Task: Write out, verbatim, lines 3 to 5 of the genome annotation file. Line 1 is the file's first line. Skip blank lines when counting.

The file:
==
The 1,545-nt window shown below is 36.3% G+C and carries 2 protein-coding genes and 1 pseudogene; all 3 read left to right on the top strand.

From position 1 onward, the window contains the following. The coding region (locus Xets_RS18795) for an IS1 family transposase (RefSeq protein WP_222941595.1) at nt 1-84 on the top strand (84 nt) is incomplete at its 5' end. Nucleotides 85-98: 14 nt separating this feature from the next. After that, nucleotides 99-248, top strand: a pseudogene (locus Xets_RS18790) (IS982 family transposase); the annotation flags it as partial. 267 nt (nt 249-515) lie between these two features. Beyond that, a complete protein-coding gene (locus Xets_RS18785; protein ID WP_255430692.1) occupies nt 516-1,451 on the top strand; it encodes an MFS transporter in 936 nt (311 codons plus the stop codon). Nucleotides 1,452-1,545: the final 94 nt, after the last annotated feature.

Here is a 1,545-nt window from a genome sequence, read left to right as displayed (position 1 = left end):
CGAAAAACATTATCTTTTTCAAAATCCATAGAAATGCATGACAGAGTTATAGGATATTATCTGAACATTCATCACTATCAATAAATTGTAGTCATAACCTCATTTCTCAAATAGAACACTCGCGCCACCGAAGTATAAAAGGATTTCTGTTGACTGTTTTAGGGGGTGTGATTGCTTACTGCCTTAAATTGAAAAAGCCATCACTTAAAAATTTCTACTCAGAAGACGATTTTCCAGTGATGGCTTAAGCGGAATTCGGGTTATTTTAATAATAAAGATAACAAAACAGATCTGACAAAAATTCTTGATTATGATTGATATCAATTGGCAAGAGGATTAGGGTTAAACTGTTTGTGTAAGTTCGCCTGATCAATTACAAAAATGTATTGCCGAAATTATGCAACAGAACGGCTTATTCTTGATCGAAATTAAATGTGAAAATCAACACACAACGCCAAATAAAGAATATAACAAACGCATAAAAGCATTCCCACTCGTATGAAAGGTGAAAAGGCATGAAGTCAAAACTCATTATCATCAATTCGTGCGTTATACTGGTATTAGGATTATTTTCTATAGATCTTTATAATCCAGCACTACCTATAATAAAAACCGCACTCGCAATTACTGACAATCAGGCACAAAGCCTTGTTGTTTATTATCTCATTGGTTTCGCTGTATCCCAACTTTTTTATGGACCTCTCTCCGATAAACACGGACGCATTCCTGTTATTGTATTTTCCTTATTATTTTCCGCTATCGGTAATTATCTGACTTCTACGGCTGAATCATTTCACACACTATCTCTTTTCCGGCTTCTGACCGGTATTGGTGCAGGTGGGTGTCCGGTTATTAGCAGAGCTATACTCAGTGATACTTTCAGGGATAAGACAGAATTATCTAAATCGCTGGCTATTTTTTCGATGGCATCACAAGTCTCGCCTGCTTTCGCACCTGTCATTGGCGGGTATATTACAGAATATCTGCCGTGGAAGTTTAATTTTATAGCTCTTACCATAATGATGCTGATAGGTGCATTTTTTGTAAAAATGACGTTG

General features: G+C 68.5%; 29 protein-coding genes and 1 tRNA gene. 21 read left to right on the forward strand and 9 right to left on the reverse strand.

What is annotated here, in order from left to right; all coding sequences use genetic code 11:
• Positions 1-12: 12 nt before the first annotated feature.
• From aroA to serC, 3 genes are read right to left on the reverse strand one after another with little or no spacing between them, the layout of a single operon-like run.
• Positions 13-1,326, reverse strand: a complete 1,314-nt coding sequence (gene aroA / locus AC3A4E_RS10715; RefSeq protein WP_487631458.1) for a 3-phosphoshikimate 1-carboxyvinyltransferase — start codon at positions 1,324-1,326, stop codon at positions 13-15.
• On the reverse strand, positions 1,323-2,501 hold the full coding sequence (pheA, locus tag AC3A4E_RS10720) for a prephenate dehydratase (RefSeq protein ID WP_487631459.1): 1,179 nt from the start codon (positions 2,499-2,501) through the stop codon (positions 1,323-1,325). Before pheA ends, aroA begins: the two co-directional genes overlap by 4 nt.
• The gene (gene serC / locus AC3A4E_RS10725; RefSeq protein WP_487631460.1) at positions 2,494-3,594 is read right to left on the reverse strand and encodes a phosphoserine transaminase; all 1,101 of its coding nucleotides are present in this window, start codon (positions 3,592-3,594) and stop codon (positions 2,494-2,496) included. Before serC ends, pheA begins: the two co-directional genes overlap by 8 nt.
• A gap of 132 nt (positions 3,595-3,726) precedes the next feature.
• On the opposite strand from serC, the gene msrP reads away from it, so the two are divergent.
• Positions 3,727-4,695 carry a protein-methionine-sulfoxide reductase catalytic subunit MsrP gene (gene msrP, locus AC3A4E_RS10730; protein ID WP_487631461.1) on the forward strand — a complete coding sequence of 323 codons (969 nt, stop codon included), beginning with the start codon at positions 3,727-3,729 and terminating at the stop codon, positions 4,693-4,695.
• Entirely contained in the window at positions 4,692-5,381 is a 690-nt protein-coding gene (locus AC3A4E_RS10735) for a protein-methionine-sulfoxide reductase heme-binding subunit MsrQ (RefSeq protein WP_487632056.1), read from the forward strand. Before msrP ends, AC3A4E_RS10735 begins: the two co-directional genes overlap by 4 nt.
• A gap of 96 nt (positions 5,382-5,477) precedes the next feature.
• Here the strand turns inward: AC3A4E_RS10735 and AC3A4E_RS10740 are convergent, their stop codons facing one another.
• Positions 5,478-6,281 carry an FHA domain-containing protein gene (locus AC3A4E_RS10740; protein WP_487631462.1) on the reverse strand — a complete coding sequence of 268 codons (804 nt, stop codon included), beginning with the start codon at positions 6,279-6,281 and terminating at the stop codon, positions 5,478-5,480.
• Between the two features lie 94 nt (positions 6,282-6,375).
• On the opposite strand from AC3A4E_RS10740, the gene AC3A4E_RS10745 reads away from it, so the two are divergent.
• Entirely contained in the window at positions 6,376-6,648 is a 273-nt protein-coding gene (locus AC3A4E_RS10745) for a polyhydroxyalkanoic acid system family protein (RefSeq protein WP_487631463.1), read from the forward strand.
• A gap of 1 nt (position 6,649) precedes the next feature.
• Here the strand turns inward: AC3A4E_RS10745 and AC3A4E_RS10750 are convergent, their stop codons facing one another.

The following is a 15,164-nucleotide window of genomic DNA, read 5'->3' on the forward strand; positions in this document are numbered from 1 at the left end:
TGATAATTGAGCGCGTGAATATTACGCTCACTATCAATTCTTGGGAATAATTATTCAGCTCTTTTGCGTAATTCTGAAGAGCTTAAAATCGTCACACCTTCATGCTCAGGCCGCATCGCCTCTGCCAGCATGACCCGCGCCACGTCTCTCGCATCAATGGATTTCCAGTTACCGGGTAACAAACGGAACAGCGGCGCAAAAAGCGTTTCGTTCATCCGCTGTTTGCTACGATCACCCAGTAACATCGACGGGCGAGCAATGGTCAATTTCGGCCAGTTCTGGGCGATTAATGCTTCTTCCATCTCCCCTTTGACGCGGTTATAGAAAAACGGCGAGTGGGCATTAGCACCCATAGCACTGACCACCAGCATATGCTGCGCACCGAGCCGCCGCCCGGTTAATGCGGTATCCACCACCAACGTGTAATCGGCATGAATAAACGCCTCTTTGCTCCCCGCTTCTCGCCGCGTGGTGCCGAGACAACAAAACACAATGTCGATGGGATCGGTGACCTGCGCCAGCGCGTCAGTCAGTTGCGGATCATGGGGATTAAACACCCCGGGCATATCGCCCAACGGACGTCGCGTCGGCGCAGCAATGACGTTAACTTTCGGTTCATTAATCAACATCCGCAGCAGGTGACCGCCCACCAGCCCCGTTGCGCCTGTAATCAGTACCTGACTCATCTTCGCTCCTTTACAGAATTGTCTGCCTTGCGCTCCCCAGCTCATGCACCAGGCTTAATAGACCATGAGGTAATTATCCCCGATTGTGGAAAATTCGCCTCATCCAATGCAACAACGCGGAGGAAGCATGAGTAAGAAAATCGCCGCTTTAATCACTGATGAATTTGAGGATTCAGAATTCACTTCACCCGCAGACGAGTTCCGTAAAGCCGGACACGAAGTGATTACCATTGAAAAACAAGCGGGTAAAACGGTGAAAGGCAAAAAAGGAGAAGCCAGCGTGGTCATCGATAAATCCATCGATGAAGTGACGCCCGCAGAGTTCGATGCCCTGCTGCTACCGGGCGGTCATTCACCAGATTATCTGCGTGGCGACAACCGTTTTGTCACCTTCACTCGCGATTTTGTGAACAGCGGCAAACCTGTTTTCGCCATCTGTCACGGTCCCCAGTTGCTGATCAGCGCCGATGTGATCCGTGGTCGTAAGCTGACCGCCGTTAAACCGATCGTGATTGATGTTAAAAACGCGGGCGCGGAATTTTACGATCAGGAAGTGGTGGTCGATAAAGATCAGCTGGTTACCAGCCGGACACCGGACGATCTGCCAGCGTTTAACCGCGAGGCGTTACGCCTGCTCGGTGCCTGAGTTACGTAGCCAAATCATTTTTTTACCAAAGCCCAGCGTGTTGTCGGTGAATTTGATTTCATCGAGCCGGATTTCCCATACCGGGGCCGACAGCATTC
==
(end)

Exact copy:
Here is a 1,545-nt window from a genome sequence, read left to right as displayed (position 1 = left end):
CGAAAAACATTATCTTTTTCAAAATCCATAGAAATGCATGACAGAGTTATAGGATATTATCTGAACATTCATCACTATCAATAAATTGTAGTCATAACCTCATTTCTCAAATAGAACACTCGCGCCACCGAAGTATAAAAGGATTTCTGTTGACTGTTTTAGGGGGTGTGATTGCTTACTGCCTTAAATTGAAAAAGCCATCACTTAAAAATTTCTACTCAGAAGACGATTTTCCAGTGATGGCTTAAGCGGAATTCGGGTTATTTTAATAATAAAGATAACAAAACAGATCTGACAAAAATTCTTGATTATGATTGATATCAATTGGCAAGAGGATTAGGGTTAAACTGTTTGTGTAAGTTCGCCTGATCAATTACAAAAATGTATTGCCGAAATTATGCAACAGAACGGCTTATTCTTGATCGAAATTAAATGTGAAAATCAACACACAACGCCAAATAAAGAATATAACAAACGCATAAAAGCATTCCCACTCGTATGAAAGGTGAAAAGGCATGAAGTCAAAACTCATTATCATCAATTCGTGCGTTATACTGGTATTAGGATTATTTTCTATAGATCTTTATAATCCAGCACTACCTATAATAAAAACCGCACTCGCAATTACTGACAATCAGGCACAAAGCCTTGTTGTTTATTATCTCATTGGTTTCGCTGTATCCCAACTTTTTTATGGACCTCTCTCCGATAAACACGGACGCATTCCTGTTATTGTATTTTCCTTATTATTTTCCGCTATCGGTAATTATCTGACTTCTACGGCTGAATCATTTCACACACTATCTCTTTTCCGGCTTCTGACCGGTATTGGTGCAGGTGGGTGTCCGGTTATTAGCAGAGCTATACTCAGTGATACTTTCAGGGATAAGACAGAATTATCTAAATCGCTGGCTATTTTTTCGATGGCATCACAAGTCTCGCCTGCTTTCGCACCTGTCATTGGCGGGTATATTACAGAATATCTGCCGTGGAAGTTTAATTTTATAGCTCTTACCATAATGATGCTGATAGGTGCATTTTTTGTAAAAATGACGTTG

General features: G+C 68.5%; 29 protein-coding genes and 1 tRNA gene. 21 read left to right on the forward strand and 9 right to left on the reverse strand.